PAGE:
Voters this November will decide the future of traps and snares on Montana’s public lands. A proposal to end commercial and recreational trapping on Montana’s public lands will appear on November’s ballot.
Supporters of I-177 say they were notified Thursday that they had collected more than enough valid signatures.
A similar measure failed to qualify in 2010.
Connie Poten of Montana Trap-Free Public Lands says a lot has changed since then.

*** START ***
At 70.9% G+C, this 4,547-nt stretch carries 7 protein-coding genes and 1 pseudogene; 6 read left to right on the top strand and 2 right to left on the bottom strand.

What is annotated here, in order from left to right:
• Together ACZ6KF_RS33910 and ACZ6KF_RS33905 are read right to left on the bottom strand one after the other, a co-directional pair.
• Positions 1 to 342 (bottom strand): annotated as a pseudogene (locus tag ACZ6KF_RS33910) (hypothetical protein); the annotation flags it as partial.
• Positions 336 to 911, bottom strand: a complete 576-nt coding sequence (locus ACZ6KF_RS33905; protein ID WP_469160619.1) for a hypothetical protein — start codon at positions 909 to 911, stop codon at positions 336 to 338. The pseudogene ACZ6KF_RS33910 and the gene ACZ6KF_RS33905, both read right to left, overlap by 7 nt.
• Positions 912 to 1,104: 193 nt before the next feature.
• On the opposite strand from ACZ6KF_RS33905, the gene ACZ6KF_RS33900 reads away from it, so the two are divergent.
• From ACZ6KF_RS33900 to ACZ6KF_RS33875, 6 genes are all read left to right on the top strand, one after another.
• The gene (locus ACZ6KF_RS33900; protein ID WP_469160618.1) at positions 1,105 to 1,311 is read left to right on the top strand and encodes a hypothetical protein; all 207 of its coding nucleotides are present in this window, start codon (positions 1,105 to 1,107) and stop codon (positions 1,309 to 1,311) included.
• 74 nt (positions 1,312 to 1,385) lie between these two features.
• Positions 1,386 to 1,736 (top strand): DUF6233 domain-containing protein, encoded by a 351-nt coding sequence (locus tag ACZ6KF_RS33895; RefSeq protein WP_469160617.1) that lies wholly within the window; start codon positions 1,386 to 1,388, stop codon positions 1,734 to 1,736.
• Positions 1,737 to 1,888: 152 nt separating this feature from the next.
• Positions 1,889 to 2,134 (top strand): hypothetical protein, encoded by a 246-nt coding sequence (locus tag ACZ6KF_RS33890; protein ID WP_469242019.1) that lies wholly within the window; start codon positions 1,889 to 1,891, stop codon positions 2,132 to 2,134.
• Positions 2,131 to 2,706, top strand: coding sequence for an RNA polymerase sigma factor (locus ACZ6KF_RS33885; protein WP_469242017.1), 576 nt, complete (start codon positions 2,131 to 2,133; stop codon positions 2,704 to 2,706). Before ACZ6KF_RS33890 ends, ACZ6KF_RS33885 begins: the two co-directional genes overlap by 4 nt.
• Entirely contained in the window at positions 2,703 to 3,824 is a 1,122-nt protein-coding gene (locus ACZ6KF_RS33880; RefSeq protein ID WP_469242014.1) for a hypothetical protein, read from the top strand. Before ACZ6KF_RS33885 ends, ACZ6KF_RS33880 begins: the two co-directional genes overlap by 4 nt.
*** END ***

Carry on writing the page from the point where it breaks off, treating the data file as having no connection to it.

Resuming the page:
"Most people then didn’t even know trapping existed. There was a lot of education we had to do and we’ve been doing it over the past six years, so many more people are aware of trapping and how unnecessary it is and how cruel it is."
Representatives of the Montana Trappers Association could not be immediately reached for comment today.
I-177 supporters say trapping would be allowed to protect livestock, property, health and safety when non-lethal methods have failed.